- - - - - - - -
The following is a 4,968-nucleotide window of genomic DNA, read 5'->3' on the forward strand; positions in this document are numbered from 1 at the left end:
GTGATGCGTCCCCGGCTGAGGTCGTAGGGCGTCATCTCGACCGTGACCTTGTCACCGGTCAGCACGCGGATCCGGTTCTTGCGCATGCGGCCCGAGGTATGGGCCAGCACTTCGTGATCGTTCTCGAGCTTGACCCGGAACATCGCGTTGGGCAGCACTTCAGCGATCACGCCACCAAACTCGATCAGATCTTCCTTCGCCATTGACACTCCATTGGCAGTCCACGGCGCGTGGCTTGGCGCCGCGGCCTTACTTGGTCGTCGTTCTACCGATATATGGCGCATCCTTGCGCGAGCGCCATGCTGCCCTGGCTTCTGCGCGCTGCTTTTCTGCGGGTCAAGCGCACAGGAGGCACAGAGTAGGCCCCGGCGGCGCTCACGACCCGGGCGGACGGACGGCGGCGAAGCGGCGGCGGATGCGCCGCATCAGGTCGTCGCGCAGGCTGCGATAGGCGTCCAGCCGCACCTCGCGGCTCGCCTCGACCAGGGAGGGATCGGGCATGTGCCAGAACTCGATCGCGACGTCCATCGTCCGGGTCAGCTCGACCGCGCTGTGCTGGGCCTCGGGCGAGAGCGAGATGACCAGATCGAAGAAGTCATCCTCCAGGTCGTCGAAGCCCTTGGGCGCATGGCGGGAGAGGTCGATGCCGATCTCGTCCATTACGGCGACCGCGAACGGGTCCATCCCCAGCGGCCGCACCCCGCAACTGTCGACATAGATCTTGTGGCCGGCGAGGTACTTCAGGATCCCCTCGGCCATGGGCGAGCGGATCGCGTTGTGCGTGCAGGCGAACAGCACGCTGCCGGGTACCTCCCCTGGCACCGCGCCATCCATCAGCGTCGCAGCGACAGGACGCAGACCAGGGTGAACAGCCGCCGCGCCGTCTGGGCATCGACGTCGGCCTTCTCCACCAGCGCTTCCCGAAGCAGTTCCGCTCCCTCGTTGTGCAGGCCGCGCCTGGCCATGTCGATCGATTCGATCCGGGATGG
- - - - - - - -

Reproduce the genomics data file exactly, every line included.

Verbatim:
The following is a 4,968-nucleotide window of genomic DNA, read 5'->3' on the forward strand; positions in this document are numbered from 1 at the left end:
GTGATGCGTCCCCGGCTGAGGTCGTAGGGCGTCATCTCGACCGTGACCTTGTCACCGGTCAGCACGCGGATCCGGTTCTTGCGCATGCGGCCCGAGGTATGGGCCAGCACTTCGTGATCGTTCTCGAGCTTGACCCGGAACATCGCGTTGGGCAGCACTTCAGCGATCACGCCACCAAACTCGATCAGATCTTCCTTCGCCATTGACACTCCATTGGCAGTCCACGGCGCGTGGCTTGGCGCCGCGGCCTTACTTGGTCGTCGTTCTACCGATATATGGCGCATCCTTGCGCGAGCGCCATGCTGCCCTGGCTTCTGCGCGCTGCTTTTCTGCGGGTCAAGCGCACAGGAGGCACAGAGTAGGCCCCGGCGGCGCTCACGACCCGGGCGGACGGACGGCGGCGAAGCGGCGGCGGATGCGCCGCATCAGGTCGTCGCGCAGGCTGCGATAGGCGTCCAGCCGCACCTCGCGGCTCGCCTCGACCAGGGAGGGATCGGGCATGTGCCAGAACTCGATCGCGACGTCCATCGTCCGGGTCAGCTCGACCGCGCTGTGCTGGGCCTCGGGCGAGAGCGAGATGACCAGATCGAAGAAGTCATCCTCCAGGTCGTCGAAGCCCTTGGGCGCATGGCGGGAGAGGTCGATGCCGATCTCGTCCATTACGGCGACCGCGAACGGGTCCATCCCCAGCGGCCGCACCCCGCAACTGTCGACATAGATCTTGTGGCCGGCGAGGTACTTCAGGATCCCCTCGGCCATGGGCGAGCGGATCGCGTTGTGCGTGCAGGCGAACAGCACGCTGCCGGGTACCTCCCCTGGCACCGCGCCATCCATCAGCGTCGCAGCGACAGGACGCAGACCAGGGTGAACAGCCGCCGCGCCGTCTGGGCATCGACGTCGGCCTTCTCCACCAGCGCTTCCCGAAGCAGTTCCGCTCCCTCGTTGTGCAGGCCGCGCCTGGCCATGTCGATCGATTCGATCCGGGATGG